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tomme comments on Welcome to Less Wrong! (2010-2011) - Less Wrong

42 Post author: orthonormal 12 August 2010 01:08AM

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Comment author: tomme 14 March 2012 08:14:10PM 5 points [-]

Hi there,

I am a high school senior who is interested in science, particularly in natural sciences. One day I hope to further our understanding of...well, anything you can think of!

My lifestyle, which I adopted after carefully analyzing my goals, is pretty spartan: I eat a strict diet, I exercise often, I only read certain things and so forth.

I discovered the transhumanist movement a few months ago. I have decided to join lesswrong.com because I think that I stand to learn a lot from this community and, maybe, even bring something to the table.

Comment author: Bugmaster 14 March 2012 08:21:02PM 1 point [-]

I only read certain things

What kinds of things, out of curiosity, and why do you read them and not other things ?

Comment author: tomme 14 March 2012 08:38:03PM *  2 points [-]

Nonfiction because: my faulty brain sometimes mistakes fiction for reality(e.g., I used to believe that Santa is real) and cognitive economy - there is a finite amount of knowledge I can store, so I would rather make sure it's accurate, truthful, useful knowledge.

Comment author: Bugmaster 14 March 2012 08:48:35PM 1 point [-]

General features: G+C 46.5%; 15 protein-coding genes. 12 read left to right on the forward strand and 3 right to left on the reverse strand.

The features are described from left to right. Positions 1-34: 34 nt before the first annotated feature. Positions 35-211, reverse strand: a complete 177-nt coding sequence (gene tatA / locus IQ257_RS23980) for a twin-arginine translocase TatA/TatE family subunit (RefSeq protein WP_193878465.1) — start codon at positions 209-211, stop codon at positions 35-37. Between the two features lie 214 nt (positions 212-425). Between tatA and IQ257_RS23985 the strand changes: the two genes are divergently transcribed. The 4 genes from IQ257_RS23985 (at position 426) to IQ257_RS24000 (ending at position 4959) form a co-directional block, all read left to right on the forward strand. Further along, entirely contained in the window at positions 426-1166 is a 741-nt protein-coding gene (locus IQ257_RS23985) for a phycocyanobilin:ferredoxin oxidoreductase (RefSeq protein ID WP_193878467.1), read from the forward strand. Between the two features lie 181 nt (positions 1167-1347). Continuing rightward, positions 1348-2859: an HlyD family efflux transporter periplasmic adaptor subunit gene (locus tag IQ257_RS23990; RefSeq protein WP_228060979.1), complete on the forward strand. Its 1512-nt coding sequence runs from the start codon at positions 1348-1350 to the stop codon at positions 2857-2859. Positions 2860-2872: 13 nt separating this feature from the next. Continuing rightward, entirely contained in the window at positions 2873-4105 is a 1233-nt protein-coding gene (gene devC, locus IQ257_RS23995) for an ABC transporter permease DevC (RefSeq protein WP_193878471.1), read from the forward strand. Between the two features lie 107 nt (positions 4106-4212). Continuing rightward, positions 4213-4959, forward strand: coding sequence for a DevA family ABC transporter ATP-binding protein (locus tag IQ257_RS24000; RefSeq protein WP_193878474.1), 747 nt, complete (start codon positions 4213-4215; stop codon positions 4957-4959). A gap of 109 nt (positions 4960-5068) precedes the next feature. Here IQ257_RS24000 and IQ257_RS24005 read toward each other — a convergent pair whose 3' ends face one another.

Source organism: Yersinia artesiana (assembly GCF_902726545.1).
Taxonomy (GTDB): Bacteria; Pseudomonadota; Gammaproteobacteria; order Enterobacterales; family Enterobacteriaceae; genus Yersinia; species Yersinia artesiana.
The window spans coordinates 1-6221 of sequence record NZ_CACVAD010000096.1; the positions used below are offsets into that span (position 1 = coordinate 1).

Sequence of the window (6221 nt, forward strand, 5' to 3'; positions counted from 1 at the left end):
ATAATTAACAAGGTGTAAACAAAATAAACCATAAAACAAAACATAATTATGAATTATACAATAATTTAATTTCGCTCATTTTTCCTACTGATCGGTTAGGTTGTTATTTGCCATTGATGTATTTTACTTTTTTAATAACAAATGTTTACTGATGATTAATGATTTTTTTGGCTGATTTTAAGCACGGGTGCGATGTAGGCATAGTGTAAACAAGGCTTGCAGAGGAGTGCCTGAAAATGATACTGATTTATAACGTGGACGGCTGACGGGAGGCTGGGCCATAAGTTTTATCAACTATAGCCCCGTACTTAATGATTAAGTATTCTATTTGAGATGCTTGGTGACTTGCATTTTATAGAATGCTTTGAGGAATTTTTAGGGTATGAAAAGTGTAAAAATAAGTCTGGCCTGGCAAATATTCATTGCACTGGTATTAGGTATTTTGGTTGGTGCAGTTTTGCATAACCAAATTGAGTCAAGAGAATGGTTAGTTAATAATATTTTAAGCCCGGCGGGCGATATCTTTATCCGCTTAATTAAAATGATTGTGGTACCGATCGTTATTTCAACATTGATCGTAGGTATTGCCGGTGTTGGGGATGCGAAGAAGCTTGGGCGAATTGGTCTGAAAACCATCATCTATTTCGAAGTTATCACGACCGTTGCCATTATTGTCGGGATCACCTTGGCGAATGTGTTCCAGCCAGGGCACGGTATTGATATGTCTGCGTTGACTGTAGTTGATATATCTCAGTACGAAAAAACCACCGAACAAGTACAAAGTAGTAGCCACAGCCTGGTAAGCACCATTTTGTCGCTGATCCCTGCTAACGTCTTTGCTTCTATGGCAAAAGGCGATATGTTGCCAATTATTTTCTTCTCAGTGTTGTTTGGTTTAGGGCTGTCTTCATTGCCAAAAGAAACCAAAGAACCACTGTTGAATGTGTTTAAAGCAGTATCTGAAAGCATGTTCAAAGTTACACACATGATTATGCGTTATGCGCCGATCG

Nonfiction because: my faulty brain sometimes mistakes fiction for reality...

In this case, how do you know what is fiction (and therefore you shouldn't read it) and what is not (and therefore you should read it) ?

and cognitive economy - there is a finite amount of knowledge I can store, so I must be sure that it is accurate knowledge.

Can you elaborate ? I'm curious about the topic because I've heard this statement from several of my friends, but I can't quite wrap my head around it.

In the interests of full disclosure, I personally do read fiction: primarily because I find it enjoyable, but also because it sometimes enables me to communicate (and receive) ideas much more effectively than nonfiction (f.ex., HPMoR).

Comment author: Incorrect 14 March 2012 08:53:48PM 2 points [-]

Can you elaborate ? I'm curious about the topic because I've heard this statement from several of my friends, but I can't quite wrap my head around it.

http://en.wikipedia.org/wiki/Interference_theory

New memories can interfere with the recall of old ones if they are similar.

That doesn't necessarily mean fiction is likely to cause problems.

Comment author: Bugmaster 14 March 2012 09:36:17PM 0 points [-]

That doesn't necessarily mean fiction is likely to cause problems.

I guess it depends, in part, on how similar the knowledge you deem important is similar to works of fiction. To use a trivial example, I doubt that any work of fiction would cause me to forget what 2 + 2 is equal to.

Comment author: tomme 15 March 2012 01:01:19PM 0 points [-]

In this case, how do you know what is fiction (and therefore you shouldn't read it) and what is not (and therefore you should read it) ?

I look for background info on the piece I consider reading and read its abstract.

Can you elaborate ?

See the reply below. I'm not good at explaining this stuff.

Horace wrote that the purpose of literature is "to delight and instruct". It delights precisely because it's instructive and it's up to you to decide whether you only need precise information(nonfiction) or embedded information(fiction).